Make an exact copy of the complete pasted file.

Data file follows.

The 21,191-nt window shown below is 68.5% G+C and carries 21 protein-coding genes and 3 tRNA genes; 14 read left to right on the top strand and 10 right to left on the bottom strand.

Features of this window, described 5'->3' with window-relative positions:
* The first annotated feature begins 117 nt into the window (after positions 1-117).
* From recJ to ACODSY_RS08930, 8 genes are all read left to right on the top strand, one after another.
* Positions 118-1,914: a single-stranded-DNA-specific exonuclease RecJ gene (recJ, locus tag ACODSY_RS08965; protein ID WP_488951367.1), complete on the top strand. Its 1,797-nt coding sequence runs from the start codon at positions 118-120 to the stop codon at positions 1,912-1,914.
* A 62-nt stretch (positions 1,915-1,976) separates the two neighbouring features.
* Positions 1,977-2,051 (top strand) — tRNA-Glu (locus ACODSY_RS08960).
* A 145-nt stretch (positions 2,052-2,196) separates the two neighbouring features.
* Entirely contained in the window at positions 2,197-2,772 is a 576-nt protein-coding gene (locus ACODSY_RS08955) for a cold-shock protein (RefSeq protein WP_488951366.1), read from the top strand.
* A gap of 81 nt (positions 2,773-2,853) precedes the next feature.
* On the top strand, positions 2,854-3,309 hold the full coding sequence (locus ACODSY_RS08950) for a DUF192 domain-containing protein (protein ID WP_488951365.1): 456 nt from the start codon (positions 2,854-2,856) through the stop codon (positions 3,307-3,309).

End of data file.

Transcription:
The 21,191-nt window shown below is 68.5% G+C and carries 21 protein-coding genes and 3 tRNA genes; 14 read left to right on the top strand and 10 right to left on the bottom strand.

Features of this window, described 5'->3' with window-relative positions:
* The first annotated feature begins 117 nt into the window (after positions 1-117).
* From recJ to ACODSY_RS08930, 8 genes are all read left to right on the top strand, one after another.
* Positions 118-1,914: a single-stranded-DNA-specific exonuclease RecJ gene (recJ, locus tag ACODSY_RS08965; protein ID WP_488951367.1), complete on the top strand. Its 1,797-nt coding sequence runs from the start codon at positions 118-120 to the stop codon at positions 1,912-1,914.
* A 62-nt stretch (positions 1,915-1,976) separates the two neighbouring features.
* Positions 1,977-2,051 (top strand) — tRNA-Glu (locus ACODSY_RS08960).
* A 145-nt stretch (positions 2,052-2,196) separates the two neighbouring features.
* Entirely contained in the window at positions 2,197-2,772 is a 576-nt protein-coding gene (locus ACODSY_RS08955) for a cold-shock protein (RefSeq protein WP_488951366.1), read from the top strand.
* A gap of 81 nt (positions 2,773-2,853) precedes the next feature.
* On the top strand, positions 2,854-3,309 hold the full coding sequence (locus ACODSY_RS08950) for a DUF192 domain-containing protein (protein ID WP_488951365.1): 456 nt from the start codon (positions 2,854-2,856) through the stop codon (positions 3,307-3,309).